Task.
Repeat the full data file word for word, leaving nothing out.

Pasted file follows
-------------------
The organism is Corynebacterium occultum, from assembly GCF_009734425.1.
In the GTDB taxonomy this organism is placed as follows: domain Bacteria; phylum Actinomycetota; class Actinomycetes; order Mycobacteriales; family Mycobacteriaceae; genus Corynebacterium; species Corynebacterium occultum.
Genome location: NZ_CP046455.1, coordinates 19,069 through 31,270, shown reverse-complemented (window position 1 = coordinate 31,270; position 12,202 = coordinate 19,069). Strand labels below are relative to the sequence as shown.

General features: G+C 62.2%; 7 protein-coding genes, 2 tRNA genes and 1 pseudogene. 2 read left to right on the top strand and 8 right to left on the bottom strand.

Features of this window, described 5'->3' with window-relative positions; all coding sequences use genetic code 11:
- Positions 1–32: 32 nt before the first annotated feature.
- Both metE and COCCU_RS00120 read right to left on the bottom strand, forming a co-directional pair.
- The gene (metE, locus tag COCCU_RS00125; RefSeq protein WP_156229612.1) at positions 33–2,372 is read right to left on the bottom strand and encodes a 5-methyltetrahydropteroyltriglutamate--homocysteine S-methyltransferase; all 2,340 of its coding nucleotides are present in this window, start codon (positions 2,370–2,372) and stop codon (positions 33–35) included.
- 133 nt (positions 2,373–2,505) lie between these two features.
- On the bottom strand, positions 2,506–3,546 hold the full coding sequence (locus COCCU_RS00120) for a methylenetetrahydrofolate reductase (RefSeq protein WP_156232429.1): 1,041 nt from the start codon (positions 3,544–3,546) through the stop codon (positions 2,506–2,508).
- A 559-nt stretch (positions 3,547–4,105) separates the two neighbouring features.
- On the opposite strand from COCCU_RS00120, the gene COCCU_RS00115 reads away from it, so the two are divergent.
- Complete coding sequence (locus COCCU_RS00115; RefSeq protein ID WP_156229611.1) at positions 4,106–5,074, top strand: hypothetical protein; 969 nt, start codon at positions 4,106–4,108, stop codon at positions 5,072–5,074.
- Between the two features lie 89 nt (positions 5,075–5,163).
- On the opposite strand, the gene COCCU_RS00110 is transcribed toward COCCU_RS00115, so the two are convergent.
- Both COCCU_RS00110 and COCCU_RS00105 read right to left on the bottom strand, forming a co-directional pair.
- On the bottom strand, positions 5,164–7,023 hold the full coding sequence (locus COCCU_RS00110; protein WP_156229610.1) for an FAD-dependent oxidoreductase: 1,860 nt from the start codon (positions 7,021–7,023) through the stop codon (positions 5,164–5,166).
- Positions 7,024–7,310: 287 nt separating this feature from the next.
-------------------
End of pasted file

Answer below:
The organism is Corynebacterium occultum, from assembly GCF_009734425.1.
In the GTDB taxonomy this organism is placed as follows: domain Bacteria; phylum Actinomycetota; class Actinomycetes; order Mycobacteriales; family Mycobacteriaceae; genus Corynebacterium; species Corynebacterium occultum.
Genome location: NZ_CP046455.1, coordinates 19,069 through 31,270, shown reverse-complemented (window position 1 = coordinate 31,270; position 12,202 = coordinate 19,069). Strand labels below are relative to the sequence as shown.

General features: G+C 62.2%; 7 protein-coding genes, 2 tRNA genes and 1 pseudogene. 2 read left to right on the top strand and 8 right to left on the bottom strand.

Features of this window, described 5'->3' with window-relative positions; all coding sequences use genetic code 11:
- Positions 1–32: 32 nt before the first annotated feature.
- Both metE and COCCU_RS00120 read right to left on the bottom strand, forming a co-directional pair.
- The gene (metE, locus tag COCCU_RS00125; RefSeq protein WP_156229612.1) at positions 33–2,372 is read right to left on the bottom strand and encodes a 5-methyltetrahydropteroyltriglutamate--homocysteine S-methyltransferase; all 2,340 of its coding nucleotides are present in this window, start codon (positions 2,370–2,372) and stop codon (positions 33–35) included.
- 133 nt (positions 2,373–2,505) lie between these two features.
- On the bottom strand, positions 2,506–3,546 hold the full coding sequence (locus COCCU_RS00120) for a methylenetetrahydrofolate reductase (RefSeq protein WP_156232429.1): 1,041 nt from the start codon (positions 3,544–3,546) through the stop codon (positions 2,506–2,508).
- A 559-nt stretch (positions 3,547–4,105) separates the two neighbouring features.
- On the opposite strand from COCCU_RS00120, the gene COCCU_RS00115 reads away from it, so the two are divergent.
- Complete coding sequence (locus COCCU_RS00115; RefSeq protein ID WP_156229611.1) at positions 4,106–5,074, top strand: hypothetical protein; 969 nt, start codon at positions 4,106–4,108, stop codon at positions 5,072–5,074.
- Between the two features lie 89 nt (positions 5,075–5,163).
- On the opposite strand, the gene COCCU_RS00110 is transcribed toward COCCU_RS00115, so the two are convergent.
- Both COCCU_RS00110 and COCCU_RS00105 read right to left on the bottom strand, forming a co-directional pair.
- On the bottom strand, positions 5,164–7,023 hold the full coding sequence (locus COCCU_RS00110; protein WP_156229610.1) for an FAD-dependent oxidoreductase: 1,860 nt from the start codon (positions 7,021–7,023) through the stop codon (positions 5,164–5,166).
- Positions 7,024–7,310: 287 nt separating this feature from the next.